thereby prevents the voltage and current to continue it's path to the output cords and plug to the mainboard of the computer.
By this "trick" the voltage is kept off from the mainboard till the regular fuse at the primary input is melted down and tears off
the voltage from the primary section of the powersupply and the unit is "switched off".

The reason for this kind of "trick" is the speed of reaction: That fuse at the primary section is ( by terms of electronics ) rather slow *)
( it takes at least about 15 milliseconds to melt that fuse wire in the primary section ) - while the circuit at the shortcut protection rail
is able to "switch away" the voltage from mainboard within only about 25 nanoseconds !
*)   [ 15 milliseconds = 0,015 seconds    <=  / /  =>  25 nanoseconds = 0,000025 seconds ! ]

But this "trick" has some points of "weakness":
While the shortcut is switched at the Q5 - this device can get really hot ! This might cause that device to become damaged internal
without visible signs at the outer casing ! Specially because ( probably for reason of cost saving ) this Q5 is not equipped even with
simple smallest possible cooling sink !
In some cases the triggering zenerdiode CR19 can get damaged by heat too and then remains in a state permanently trigerring the
Q5 even if there is no shortcut anymore because the damage at the mainboard has been solved.....

So a general rule is: If you are sure, that at the voltageoutput plug of the powersupply there is for sure no more shortcut present
and the powersupply itself still refuses to pass the voltages to the plug and you still hear a kind of "chirping noise" caused by a
permanent switching of this shortcut protection - then it's highly recommended to replace the CR19 zenerdiode by a exactly same
new one and replace the  Triac Q5 also exactly with same new device ! It is strictly recommended NOT to use similar kind of device !
The reason for this: Different kinds of zenerdiodes have slight minor differences in behaviour at various temperatures and same is valid
to the triacs - they also have by small differences ( see datasheets of the device in any case of doubt ! ) in behaviour like small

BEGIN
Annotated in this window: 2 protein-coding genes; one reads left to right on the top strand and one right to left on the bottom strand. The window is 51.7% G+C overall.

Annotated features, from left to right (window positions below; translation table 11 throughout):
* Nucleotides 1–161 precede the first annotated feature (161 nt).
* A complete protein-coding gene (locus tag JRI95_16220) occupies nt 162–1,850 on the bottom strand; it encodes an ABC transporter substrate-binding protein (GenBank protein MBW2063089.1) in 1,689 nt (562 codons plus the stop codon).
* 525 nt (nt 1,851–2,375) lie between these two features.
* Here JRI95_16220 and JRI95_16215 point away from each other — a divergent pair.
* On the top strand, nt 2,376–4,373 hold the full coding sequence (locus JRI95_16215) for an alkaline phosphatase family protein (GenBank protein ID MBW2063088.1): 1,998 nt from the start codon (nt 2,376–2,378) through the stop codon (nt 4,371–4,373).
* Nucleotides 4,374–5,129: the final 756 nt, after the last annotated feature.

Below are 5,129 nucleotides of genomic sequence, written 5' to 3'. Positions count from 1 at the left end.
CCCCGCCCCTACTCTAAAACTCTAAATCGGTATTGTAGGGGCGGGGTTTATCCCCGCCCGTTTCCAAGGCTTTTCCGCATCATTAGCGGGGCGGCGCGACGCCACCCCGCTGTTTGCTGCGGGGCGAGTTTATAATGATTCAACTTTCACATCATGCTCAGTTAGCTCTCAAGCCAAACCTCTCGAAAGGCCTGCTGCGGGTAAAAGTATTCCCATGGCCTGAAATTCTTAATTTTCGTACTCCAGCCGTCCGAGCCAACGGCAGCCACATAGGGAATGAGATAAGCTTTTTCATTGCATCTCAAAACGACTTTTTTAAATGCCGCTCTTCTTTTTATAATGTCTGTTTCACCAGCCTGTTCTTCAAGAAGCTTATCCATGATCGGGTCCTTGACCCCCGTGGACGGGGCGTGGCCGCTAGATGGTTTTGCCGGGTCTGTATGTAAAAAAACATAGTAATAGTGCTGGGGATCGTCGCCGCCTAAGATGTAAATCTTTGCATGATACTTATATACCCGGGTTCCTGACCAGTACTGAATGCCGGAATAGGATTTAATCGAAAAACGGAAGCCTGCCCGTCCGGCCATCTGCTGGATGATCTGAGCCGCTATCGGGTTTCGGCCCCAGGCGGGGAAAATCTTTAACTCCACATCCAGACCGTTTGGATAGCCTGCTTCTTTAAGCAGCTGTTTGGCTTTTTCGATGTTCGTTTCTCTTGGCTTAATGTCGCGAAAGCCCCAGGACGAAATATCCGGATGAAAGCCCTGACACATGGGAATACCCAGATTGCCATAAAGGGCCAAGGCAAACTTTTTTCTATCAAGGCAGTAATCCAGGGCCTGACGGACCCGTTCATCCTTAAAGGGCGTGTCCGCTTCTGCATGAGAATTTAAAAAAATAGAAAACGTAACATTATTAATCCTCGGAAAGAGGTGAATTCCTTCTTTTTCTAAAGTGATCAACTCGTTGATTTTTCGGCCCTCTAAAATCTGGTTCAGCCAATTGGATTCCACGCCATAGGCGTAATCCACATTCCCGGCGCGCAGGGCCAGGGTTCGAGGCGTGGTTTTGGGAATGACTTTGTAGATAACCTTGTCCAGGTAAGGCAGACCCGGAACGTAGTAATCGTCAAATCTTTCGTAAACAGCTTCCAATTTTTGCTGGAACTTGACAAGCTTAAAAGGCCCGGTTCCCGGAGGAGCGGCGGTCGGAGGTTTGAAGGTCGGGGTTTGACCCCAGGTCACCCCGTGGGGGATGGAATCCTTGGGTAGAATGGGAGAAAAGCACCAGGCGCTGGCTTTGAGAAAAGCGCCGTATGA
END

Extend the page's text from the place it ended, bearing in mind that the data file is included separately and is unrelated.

changes in triggering voltage
and behaviour at different temperatures ! The resistors at the path R27 and R21 following the CR19 are
exactly calculated by math to split the voltages in the path to the different junctionpoints of that path ! If you use other "similar"
but not exactly same components you must bear in mind that this will require recalculation of that resistors to ensure correct
voltage values during normal operation mode and ensuring that in case of mistakes at the mainboard the voltage at the junctionploint
of R27 and R21 really reach the limit required to cause the Q5 triac to be triggered !

Note at this point: There are also several other methods of shortcut protection used by other powersupplies which are related
to more complex circuits ( in general with use of "feedback" to the primary section of the powersupply ...... ) - this kind of protection
will be explained at later point of this pages while explaining "feedback" and various kinds of "feedback" techniques and various
purposes of "feedback".

So next we will take a closer view to the "voltage adjustment".

In this specific case we will only examine the voltage adjustment at the secondary section. The other kind of voltage adjustment by "feedback"
technique will be examined in later part of the pages. Lets take a closer view to the circuitplan above and the light brown shaded area.
the first part of the voltage adjustment is realized by the path of the resistor R15, the 2 diodes 1N914 and then the zenerdiode CR19.
The resistor limits the current running along the path to several milliamperes and then the voltage passes the 2 diodes 1N914 by
decreasing the voltage below each of the diodes by 0,7 Volts and after passing the 2 diodes ( CR18 and CR17 ) the voltage is limited to
the "breakthrough"  voltage of the zenerdiode CR19. In general use the zenerdiode CR19 therefor will be a typ of ZPD 10 Volt or ZPD 9,1 Volt.

So in this case the measured voltages will be: At the Junctionpoint between CR19 and CR18 depending to the used zenerdiode
the voltage limited by the zenerdiode itself - either 10 Volt or 9,1 Volt. At the Junctionpoint between CR18 and CR 17 either 10,7 Volt